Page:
CIT Group Inc. InterNotes
Bonds issued by recently bankrupt CIT Group Inc. have caught the attention of regulators. An investigation is being made regarding the representations made to investors regarding the risk associated with CIT's InterNotes. Investors who were sold this product may have been led into believing that such an investment was a suitable and stable investment, when the truth has shown CIT InterNotes to be anything but. Banks and brokerage firms who sold CIT InterNotes had a duty to their clients to accurately represent the risks associated with this investment and perform the due diligence necessary to ensure that such representations were correct prior to marketing them to investors.
CIT traditionally sought investment money from institutional investors. However, as institutional investors became increasingly wary of CIT's escalating risk, CIT was forced to look to new sources of capital. In a move similar to that of other companies, CIT found that source in retail investors. The retail marketing scheme allowed CIT two benefits:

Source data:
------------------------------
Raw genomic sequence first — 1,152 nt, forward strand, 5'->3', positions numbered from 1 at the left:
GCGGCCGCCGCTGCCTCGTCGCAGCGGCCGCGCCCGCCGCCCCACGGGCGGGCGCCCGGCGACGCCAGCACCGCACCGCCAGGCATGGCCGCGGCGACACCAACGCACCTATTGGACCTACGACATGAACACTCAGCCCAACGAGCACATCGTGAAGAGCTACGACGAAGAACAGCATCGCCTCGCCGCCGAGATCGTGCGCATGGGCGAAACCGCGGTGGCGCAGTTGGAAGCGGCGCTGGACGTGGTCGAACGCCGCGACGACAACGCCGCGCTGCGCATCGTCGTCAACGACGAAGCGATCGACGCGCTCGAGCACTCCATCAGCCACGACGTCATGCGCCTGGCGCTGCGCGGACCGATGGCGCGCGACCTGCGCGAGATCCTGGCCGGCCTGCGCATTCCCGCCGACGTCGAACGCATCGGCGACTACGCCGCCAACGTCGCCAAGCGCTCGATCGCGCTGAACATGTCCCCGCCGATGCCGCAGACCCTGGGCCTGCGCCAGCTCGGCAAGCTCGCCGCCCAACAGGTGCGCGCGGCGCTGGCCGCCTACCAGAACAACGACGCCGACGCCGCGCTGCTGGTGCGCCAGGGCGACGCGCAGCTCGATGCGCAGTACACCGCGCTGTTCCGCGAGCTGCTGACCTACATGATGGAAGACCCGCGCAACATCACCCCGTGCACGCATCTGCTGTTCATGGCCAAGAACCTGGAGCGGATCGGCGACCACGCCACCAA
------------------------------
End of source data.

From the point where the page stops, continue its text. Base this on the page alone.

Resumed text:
- It allowed CIT to offload risk without the transparency it would face from institutional lenders.
- It offered CIT the ability to offload risk while offering smaller yields than would have been necessary to pay out to institutional investors.
In order to get CIT-backed InterNotes to investors, the investments were marketed through a network of banks and broker-dealers. This extensive network included many household names. Through such institutions, CIT-backed InterNotes were marketed to retail investors. The target of such marketing was especially those currently in or approaching retirement.
One of the key features that CIT InterNotes were marketed as possessing was a, "survivor option," or, "death put." The feature allows the heirs of a bondholder to sell the bond back to the issuer in the event that the bondholder passes away. While attractive to a potential investor, this feature is only applicable if the bond issuer remains financially viable. Because CIT is in bankruptcy, this feature may prove to have virtually no value to a bond holder.
If investors had been provided with complete and accurate representations by their financial advisors, many would have never bought CIT InterNotes. The Financial Industry Regulatory Authority (FINRA) has noted the situation and is currently investigating whether the risks to CIT InterNotes were adequately disclosed to investors.